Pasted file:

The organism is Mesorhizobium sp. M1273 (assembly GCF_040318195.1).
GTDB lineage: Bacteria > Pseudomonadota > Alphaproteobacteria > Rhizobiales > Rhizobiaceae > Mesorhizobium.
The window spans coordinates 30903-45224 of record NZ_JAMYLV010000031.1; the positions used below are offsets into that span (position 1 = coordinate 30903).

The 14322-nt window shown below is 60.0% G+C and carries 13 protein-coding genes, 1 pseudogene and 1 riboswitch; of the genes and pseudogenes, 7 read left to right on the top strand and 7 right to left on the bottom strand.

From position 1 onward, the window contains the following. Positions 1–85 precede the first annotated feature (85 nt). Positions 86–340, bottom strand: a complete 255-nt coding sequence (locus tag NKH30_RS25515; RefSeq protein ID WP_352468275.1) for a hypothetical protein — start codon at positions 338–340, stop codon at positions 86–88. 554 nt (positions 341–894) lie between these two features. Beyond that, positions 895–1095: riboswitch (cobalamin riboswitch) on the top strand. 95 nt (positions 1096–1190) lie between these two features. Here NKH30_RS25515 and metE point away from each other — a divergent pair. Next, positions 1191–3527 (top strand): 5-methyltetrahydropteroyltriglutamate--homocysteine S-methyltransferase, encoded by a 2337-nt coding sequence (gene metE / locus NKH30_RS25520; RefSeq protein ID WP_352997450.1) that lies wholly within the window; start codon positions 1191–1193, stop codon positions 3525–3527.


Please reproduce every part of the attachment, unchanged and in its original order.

The organism is Mesorhizobium sp. M1273 (assembly GCF_040318195.1).
GTDB lineage: Bacteria > Pseudomonadota > Alphaproteobacteria > Rhizobiales > Rhizobiaceae > Mesorhizobium.
The window spans coordinates 30903-45224 of record NZ_JAMYLV010000031.1; the positions used below are offsets into that span (position 1 = coordinate 30903).

The 14322-nt window shown below is 60.0% G+C and carries 13 protein-coding genes, 1 pseudogene and 1 riboswitch; of the genes and pseudogenes, 7 read left to right on the top strand and 7 right to left on the bottom strand.

From position 1 onward, the window contains the following. Positions 1–85 precede the first annotated feature (85 nt). Positions 86–340, bottom strand: a complete 255-nt coding sequence (locus tag NKH30_RS25515; RefSeq protein ID WP_352468275.1) for a hypothetical protein — start codon at positions 338–340, stop codon at positions 86–88. 554 nt (positions 341–894) lie between these two features. Beyond that, positions 895–1095: riboswitch (cobalamin riboswitch) on the top strand. 95 nt (positions 1096–1190) lie between these two features. Here NKH30_RS25515 and metE point away from each other — a divergent pair. Next, positions 1191–3527 (top strand): 5-methyltetrahydropteroyltriglutamate--homocysteine S-methyltransferase, encoded by a 2337-nt coding sequence (gene metE / locus NKH30_RS25520; RefSeq protein ID WP_352997450.1) that lies wholly within the window; start codon positions 1191–1193, stop codon positions 3525–3527.